Thursday, August 6, 2009

How to build a KDE 4.3 distro with SUSE Studio

Last week SUSE Studio was launched, and this week KDE 4.3 was released. They make a great combination. With SUSE Studio you can build a KDE 4.3 distro in just a few minutes. Here are the instructions how to do it.

SUSE Studio provides openSUSE 11.1 as a base template. By default it comes with KDE 4.1, but in the openSUSE Build Service, there are the latest KDE packages available. To build a distro using them, just follow these steps:
  • Go to your home page in SUSE Studio, click the "create new appliance" button, select the openSUSE KDE 4 template, choose a fancy name and click the "create appliance" button. You'll end up in the appliance editor.
  • Go to the software tab, click on "Add repositories", search for "KDE4", and then add the repository "KDE:KDE4:Factory:Desktop openSUSE_11.1".
  • Go back to the software selection, and remove the pattern "kde4", and the package "kde4-kdm-branding-openSUSE".
  • Search for "KDE 4.3", add add the pattern "KDE 4.3 Default Desktop".
  • If you prefer the original KDE branding over the openSUSE branding, replace the packages whose names end with "branding-openSUSE" by those ending in "branding-upstream".
  • Do whatever other modifications you would like to do (for example uploading a beautiful wallpaper, or select some of your favorite applications), go to the build tab, and click "Build".
  • Wait a couple of minutes (could be slightly longer, if the system is very loaded), and you are done. You can download or testdrive your new KDE 4.3 distro now.
As an example I've build a live CD with KDE 4.3 and the original KDE branding. You can download it from the Studio site.

Monday, August 3, 2009

KDE SDK status after hackweek IV

My goal for the fourth openSUSE Hack Week was to create a KDE SDK. When I started I thought this was mostly a technical challenge. I coded, packaged, built appliances. But while doing all this I found something much more interesting. In this post I will tell the story, and where it lead me.

I will start with the end, the technical end, the resulting product. Here is a screenshot of the KDE SDK appliance, running in SUSE Studio test drive. It shows my variant of Qt Creator, running the KDE SDK plugin.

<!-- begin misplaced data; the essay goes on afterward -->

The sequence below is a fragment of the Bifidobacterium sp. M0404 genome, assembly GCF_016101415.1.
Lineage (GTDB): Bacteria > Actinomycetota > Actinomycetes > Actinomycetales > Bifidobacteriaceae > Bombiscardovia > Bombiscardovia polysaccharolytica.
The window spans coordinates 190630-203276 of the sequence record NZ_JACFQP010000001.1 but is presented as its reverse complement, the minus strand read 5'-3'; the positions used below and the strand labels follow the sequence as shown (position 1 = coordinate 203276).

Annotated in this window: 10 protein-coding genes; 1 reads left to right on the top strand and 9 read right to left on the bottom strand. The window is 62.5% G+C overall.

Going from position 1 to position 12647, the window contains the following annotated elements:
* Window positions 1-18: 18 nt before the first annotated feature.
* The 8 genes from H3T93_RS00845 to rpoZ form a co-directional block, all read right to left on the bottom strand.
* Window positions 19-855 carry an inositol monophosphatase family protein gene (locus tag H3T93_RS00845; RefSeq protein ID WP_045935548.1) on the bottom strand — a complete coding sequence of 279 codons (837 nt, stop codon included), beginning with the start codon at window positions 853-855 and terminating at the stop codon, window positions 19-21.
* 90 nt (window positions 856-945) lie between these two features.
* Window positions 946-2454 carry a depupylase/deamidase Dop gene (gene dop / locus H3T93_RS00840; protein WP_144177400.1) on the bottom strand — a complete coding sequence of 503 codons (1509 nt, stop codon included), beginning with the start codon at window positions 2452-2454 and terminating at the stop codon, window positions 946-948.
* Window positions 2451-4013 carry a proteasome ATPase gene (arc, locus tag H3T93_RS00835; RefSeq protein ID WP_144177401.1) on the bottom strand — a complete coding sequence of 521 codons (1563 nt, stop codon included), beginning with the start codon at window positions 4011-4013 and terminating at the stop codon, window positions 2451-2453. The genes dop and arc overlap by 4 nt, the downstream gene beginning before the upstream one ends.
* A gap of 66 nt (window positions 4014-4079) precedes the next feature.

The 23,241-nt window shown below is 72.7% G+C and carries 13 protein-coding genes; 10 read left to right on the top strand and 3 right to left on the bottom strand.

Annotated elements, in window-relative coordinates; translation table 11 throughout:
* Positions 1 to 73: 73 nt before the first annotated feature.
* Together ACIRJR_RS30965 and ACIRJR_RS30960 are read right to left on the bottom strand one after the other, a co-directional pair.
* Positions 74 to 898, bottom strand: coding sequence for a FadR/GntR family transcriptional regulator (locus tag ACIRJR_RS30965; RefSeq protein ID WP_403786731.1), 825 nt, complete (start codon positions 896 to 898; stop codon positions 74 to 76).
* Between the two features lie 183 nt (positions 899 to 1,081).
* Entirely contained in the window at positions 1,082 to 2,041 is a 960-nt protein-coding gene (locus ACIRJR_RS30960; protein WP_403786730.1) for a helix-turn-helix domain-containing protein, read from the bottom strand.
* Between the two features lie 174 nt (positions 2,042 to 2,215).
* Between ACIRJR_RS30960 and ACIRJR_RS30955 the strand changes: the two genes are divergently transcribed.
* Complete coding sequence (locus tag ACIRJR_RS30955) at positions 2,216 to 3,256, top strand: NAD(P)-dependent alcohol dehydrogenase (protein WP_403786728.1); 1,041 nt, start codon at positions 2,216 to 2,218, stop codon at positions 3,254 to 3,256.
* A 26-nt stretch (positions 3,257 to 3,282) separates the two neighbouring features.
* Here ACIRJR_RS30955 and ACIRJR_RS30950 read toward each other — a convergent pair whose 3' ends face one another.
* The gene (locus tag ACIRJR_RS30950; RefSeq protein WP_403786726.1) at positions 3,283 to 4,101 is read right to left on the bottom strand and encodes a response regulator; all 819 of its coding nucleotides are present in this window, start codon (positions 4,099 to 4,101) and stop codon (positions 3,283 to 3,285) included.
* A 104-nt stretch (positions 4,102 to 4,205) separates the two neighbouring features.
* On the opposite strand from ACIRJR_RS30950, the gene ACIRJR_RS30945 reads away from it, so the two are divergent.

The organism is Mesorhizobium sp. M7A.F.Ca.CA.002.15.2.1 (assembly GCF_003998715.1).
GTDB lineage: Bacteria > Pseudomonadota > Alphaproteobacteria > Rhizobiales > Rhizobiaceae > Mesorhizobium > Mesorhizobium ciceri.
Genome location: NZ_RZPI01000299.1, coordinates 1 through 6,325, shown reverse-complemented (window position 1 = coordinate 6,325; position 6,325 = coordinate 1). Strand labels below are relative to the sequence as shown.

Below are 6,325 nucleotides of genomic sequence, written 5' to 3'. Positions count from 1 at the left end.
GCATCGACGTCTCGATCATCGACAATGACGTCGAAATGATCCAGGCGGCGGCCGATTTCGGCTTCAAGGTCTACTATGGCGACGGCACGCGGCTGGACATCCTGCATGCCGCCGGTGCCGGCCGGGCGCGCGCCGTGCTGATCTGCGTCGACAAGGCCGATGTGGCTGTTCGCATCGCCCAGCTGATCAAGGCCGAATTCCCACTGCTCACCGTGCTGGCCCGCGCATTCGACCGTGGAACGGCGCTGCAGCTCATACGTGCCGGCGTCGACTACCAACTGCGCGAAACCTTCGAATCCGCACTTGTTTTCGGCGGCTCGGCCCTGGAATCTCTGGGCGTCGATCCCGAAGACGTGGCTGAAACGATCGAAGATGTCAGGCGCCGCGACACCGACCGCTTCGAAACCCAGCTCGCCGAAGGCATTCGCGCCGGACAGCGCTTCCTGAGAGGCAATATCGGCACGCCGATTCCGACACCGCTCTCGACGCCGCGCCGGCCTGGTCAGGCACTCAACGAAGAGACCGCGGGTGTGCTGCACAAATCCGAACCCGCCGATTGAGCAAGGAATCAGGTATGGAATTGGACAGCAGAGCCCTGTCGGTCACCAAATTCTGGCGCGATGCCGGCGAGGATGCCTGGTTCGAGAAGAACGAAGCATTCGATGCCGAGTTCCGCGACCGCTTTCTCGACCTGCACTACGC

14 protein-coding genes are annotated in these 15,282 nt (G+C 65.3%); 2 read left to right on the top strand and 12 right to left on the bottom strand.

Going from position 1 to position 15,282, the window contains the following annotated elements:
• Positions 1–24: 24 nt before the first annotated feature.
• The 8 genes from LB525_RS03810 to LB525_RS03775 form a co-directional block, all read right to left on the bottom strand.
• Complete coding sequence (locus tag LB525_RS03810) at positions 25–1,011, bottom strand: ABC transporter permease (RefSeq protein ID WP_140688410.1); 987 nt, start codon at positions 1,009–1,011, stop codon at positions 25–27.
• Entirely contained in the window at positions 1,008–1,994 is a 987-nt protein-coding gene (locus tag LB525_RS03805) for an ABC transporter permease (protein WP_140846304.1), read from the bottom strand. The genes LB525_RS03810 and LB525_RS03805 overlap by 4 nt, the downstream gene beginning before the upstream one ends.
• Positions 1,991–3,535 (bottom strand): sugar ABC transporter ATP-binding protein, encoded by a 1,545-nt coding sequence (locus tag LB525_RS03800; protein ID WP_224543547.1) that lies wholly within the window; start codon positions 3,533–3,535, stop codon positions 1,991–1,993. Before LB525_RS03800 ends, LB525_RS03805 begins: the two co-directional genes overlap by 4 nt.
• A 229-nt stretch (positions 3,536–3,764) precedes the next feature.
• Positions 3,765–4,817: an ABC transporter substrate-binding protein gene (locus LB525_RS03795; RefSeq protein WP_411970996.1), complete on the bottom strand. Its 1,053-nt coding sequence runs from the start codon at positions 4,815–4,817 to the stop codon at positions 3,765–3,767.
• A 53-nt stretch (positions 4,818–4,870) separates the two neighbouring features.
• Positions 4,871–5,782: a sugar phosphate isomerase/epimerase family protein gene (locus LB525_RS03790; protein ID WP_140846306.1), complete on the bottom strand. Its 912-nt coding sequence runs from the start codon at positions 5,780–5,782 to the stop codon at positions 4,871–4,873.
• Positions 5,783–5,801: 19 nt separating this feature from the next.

This is only a technology prototype. It's a real appliance, containing real packages, built from real code. But neither the quality of the code, nor the quality of the UI, is anywhere close to what I want it to be, and there are large gaps in functionality. But that's ok. The really interesting results are what I learned while creating all this.

It started a week before hack week. I had a lot of ideas what to do, but I wasn't sure what would be relevant for users, so I asked in my blog. The feedback I got in comments on the blog or via direct mail was pretty clear, the idea of the KDE SDK resonated with lots of people. So I decided to give it a go.

At the start of hack week, I took a couple of design decisions to give the project a clear direction. It made it easier for me to start, and it again gave me quite some feedback. Some people advised to use a different programming language or a different IDE, and there were also some good hints on how to do details. I will revisit the design decision in the light of the experience I made during hack week and the feedback I got, in a later blog post. For hack week they gave me a good start. Knowing how to approach the project, and having feedback on the approach, that helped me.